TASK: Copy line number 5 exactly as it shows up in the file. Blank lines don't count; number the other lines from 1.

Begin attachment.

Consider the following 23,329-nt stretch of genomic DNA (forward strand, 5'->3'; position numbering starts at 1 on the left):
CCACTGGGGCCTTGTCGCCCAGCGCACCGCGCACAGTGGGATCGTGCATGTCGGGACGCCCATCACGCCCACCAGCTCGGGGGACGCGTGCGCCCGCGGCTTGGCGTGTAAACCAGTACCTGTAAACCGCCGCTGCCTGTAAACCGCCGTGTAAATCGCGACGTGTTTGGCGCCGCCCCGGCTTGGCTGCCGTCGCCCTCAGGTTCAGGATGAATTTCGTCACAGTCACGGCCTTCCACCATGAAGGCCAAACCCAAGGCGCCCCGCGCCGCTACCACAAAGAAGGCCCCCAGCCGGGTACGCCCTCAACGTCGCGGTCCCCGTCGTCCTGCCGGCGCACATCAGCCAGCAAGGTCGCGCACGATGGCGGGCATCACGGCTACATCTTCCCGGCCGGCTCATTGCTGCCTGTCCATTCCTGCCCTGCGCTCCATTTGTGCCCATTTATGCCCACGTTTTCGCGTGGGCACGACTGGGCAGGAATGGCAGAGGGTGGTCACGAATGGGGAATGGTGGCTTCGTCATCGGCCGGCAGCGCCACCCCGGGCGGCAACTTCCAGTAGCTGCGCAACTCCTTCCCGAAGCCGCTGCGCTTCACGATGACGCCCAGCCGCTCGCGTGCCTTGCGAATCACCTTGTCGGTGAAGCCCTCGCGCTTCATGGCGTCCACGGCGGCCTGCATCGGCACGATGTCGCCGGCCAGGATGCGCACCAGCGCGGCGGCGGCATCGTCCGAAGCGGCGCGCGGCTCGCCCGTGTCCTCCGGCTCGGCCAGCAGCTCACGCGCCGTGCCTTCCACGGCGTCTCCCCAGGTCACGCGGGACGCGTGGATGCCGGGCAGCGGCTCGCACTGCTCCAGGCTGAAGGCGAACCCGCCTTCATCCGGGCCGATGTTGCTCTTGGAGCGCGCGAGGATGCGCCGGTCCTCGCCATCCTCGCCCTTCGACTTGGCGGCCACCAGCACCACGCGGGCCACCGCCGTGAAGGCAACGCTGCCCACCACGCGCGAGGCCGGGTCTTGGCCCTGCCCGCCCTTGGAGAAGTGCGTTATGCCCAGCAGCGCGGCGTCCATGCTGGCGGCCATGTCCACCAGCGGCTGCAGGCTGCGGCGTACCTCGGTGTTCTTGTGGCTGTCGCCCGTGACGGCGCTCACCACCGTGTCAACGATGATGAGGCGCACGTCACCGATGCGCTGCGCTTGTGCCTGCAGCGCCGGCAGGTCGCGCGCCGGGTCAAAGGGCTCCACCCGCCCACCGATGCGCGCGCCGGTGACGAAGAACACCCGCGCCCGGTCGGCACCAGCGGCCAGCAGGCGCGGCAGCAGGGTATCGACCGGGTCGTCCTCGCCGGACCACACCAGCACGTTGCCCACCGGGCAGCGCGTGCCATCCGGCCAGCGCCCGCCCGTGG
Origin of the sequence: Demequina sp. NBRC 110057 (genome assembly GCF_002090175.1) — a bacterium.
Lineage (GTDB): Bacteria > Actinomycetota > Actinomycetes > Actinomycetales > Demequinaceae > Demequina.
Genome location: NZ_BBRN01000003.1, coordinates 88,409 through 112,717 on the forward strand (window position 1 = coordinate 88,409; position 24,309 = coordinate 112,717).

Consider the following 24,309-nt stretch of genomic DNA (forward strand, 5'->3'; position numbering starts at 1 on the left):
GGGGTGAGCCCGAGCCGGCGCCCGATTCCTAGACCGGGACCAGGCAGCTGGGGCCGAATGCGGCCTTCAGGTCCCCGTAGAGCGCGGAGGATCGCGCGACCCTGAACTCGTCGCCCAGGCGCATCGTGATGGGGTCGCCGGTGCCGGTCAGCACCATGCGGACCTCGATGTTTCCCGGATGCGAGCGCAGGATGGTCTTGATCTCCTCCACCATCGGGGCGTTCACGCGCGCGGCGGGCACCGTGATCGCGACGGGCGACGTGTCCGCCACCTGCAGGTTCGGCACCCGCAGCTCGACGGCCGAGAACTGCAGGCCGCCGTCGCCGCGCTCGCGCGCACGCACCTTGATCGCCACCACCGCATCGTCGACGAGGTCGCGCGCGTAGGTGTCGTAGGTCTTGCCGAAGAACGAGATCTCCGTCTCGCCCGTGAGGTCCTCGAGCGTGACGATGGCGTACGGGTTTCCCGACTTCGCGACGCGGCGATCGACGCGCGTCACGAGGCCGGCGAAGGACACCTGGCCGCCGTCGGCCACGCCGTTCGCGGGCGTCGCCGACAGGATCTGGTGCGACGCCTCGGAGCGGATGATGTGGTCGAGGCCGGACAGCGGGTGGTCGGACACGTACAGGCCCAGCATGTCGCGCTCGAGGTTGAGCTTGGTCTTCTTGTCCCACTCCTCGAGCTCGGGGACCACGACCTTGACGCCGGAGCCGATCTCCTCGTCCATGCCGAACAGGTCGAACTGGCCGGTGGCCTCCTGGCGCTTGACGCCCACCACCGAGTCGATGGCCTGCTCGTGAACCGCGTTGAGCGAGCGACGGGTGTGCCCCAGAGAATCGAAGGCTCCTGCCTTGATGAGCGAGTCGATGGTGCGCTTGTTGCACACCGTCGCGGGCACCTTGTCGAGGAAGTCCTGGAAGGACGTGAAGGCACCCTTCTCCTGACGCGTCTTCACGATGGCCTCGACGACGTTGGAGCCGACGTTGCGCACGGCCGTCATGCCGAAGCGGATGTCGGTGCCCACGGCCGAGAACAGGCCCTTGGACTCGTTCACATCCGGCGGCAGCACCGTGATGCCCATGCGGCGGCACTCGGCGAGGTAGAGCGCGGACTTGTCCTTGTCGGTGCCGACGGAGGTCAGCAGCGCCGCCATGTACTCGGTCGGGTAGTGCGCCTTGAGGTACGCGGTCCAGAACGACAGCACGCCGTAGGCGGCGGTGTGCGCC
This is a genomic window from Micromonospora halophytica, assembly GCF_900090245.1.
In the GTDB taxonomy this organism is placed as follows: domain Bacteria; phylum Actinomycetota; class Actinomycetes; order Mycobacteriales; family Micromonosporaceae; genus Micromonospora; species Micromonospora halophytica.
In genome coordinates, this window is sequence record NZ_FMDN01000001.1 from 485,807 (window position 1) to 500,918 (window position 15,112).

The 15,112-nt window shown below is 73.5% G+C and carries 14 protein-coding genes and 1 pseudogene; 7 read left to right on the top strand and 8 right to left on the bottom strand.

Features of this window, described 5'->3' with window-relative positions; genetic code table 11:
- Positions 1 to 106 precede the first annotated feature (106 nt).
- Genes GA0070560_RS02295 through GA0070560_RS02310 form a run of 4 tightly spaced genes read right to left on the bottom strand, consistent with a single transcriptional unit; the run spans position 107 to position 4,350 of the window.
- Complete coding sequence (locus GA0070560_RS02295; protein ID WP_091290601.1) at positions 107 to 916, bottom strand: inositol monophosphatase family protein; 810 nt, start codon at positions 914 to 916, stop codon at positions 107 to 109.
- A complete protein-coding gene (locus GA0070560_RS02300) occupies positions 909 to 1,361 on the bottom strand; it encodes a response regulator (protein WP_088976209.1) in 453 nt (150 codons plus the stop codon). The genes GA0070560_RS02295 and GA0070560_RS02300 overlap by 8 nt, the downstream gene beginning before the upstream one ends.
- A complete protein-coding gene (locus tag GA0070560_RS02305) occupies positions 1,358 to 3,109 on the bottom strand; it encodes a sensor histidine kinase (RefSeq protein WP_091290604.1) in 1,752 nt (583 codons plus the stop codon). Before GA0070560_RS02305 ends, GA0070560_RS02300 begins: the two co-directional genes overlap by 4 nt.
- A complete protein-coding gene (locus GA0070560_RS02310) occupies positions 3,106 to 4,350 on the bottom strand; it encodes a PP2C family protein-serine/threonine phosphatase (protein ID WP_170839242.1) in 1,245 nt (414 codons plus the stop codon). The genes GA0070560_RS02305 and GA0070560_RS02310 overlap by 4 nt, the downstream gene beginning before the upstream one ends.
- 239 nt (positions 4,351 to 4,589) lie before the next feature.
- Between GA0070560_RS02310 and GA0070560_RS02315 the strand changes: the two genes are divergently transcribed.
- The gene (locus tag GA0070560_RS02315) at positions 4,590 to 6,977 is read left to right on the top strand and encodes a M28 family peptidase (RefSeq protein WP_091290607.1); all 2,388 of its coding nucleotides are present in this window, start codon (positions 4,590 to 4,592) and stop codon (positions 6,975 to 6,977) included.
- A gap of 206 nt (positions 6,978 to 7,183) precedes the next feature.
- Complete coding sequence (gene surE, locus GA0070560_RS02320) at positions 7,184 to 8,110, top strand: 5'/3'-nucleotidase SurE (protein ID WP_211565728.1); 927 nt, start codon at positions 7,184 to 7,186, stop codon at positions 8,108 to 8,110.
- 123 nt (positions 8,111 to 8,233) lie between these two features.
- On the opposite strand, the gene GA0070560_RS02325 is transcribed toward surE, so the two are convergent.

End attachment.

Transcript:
Genome location: NZ_BBRN01000003.1, coordinates 88,409 through 112,717 on the forward strand (window position 1 = coordinate 88,409; position 24,309 = coordinate 112,717).